Originally published March 3, 2019 at midnight, updated March 11, 2019 at 3:56 p.m.
In late January, Ohio’s newly-elected governor, Mike DeWine, granted a six-month reprieve to Warren Keith Henness. Recently, DeWine halted all executions in the state until the Department of Rehabilitation and Correction is able to develop a new execution protocol approved by the courts. Ohio joins Pennsylvania and six other states with some sort of formal hold on executions.
DeWine’s “moratorium” on executions comes in response to Dayton Federal Magistrate Judge Michael Merz’s opinion suggesting the state’s current three-drug execution protocol is a combination of “waterboarding and a chemical fire.”
“If Ohio executes Warren Henness under its present protocol, it will almost certainly subject him to severe pain and needless suffering ... enough to constitute cruel and unusual punishment,” wrote Judge Merz.
He did not stop Henness’ execution but De- Wine, who sponsored Ohio’s capital punishment law as a state senator in 1981 and later represented the state in death-penalty cases as attorney general, did.
This is not Judge Merz’s first shot at Ohio’s death penalty. Two years ago, he ruled that there was a “substantial risk of serious harm” in using midazolam, a sedative for executions. He granted an injunction blocking all executions.
A three-judge panel of the 6th U.S. Circuit Court of Appeals ruled 2-1 to uphold the injunction. The panel also barred the use of any protocol that contained potassium chloride, which stops the heart, and any drug that acts as a paralytic agent.
The case returned to the 6th Circuit to be heard en banc – all of the judges would rehear the case. This time, in an 8-6 ruling the 6th Circuit rejected Merz’s injunction.
Twice in two years Judge Merz found lethal injection in Ohio violated the Eighth Amendment’s ban on cruel and unusual punishment. This is in spite of a 2008 U.S. Supreme Court decision out of Kentucky that ruled lethal injection was not cruel and unusual punishment. In fact, the Supreme Court has never found a method of execution to be cruel and unusual. That list includes hanging, firing squad, electric chair and gas chamber.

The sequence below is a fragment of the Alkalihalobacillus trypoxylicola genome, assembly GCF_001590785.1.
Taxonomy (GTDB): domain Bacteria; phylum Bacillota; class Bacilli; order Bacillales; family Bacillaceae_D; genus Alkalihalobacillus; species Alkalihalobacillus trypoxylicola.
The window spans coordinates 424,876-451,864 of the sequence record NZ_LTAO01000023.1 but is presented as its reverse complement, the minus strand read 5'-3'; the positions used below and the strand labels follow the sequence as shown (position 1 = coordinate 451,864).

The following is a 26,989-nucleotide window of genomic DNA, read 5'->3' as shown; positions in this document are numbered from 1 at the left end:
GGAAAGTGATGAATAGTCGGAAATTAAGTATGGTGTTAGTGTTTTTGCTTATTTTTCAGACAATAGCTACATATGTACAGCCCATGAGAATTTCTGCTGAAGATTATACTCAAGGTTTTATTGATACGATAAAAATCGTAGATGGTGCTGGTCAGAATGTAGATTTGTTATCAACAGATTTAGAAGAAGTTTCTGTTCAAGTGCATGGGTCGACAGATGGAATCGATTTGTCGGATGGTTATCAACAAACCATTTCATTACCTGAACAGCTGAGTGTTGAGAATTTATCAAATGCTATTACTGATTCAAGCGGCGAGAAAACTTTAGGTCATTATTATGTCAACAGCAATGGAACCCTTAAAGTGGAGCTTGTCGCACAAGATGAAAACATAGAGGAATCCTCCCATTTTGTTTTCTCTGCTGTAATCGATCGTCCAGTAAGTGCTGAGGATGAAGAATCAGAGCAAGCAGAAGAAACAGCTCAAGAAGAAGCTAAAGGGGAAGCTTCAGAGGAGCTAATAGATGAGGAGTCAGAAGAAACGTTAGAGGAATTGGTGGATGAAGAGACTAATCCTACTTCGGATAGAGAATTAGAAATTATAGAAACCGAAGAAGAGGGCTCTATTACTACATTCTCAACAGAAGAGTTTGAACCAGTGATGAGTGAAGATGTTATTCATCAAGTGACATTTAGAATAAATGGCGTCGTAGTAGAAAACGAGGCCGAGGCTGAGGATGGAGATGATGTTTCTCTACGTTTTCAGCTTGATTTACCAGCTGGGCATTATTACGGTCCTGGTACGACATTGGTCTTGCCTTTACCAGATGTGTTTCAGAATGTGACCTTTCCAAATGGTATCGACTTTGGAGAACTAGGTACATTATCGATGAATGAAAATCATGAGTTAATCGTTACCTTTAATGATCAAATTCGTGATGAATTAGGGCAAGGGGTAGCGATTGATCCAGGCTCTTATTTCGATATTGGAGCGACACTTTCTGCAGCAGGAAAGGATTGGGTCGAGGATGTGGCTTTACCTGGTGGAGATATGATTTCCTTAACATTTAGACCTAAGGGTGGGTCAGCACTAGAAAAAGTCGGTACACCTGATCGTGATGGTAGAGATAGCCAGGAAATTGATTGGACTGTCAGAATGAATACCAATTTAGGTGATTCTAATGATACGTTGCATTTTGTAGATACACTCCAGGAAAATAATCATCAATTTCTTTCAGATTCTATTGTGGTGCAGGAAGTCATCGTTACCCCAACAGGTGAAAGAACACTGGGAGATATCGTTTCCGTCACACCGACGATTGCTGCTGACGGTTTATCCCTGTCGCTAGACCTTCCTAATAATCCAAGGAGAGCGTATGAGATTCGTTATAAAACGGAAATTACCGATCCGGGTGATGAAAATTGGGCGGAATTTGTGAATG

This latest twist in Ohio’s death-penalty saga is in stark contrast to the state’s recent history with the death penalty. Between 2009 and 2011, Ohio carried out 17 executions second only to Texas, a state that has carried out more executions than the other top five states combined.
Four of those 17 men executed – Jason Getsy, Kenneth Biros, Mark Brown and Roderick Davies – were from either Trumbull or Mahoning counties.
There is real concern about Ohio’s death chamber. The state has had its share of executions gone awry.
In 2009, Romell Broom was scheduled to be executed. Corrections officials tried for two hours to maintain an IV for injecting the lethal drugs, reported the Washington Post. Finally, Ohio Gov. Ted Strickland intervened. Broom survived his execution and remains on death row today.
In 2014, Ohio became the first state in the nation to use a new and untried lethal-injection protocol involving midazolam and hydromorphone, a sedative and morphine derivative.
It did not go well. Convicted killer Dennis McGuire took 25 minutes to die. Prior executions took about 12 to 15 minutes. McGurie appeared to gasp several times during the execution, according to the Cleveland Plain Dealer.
He made several loud snorting or snoring sounds during the time it took him to die. It was one of the long- est executions since Ohio resumed capital punishment in 1999, reported the Associated Press.
In November of 2017, 69-year-old Alva Campbell was scheduled to die by lethal injection. Campbell’s attorney said he watched as his client was stuck with needles four times in different parts of his body, and cried out in pain.
After about 25 minutes, Ohio Gov. John Kasich halted the execution, reported NBC News. For the second time in less than 10 years a condemned inmate in Ohio survived his execution. Campbell died of natural causes three months later.
DeWine did not say when he expects executions to resume, “[a]s long as the status quo remains, where we don’t have a protocol that has been found to be OK, we certainly cannot have any executions in Ohio.”
Matthew T. Mangino is of counsel with Luxenberg, Garbett, Kelly & George P.C. His book “The Executioner’s Toll, 2010” was released by McFarland Publishing. You can reach him at www.mattmangino.com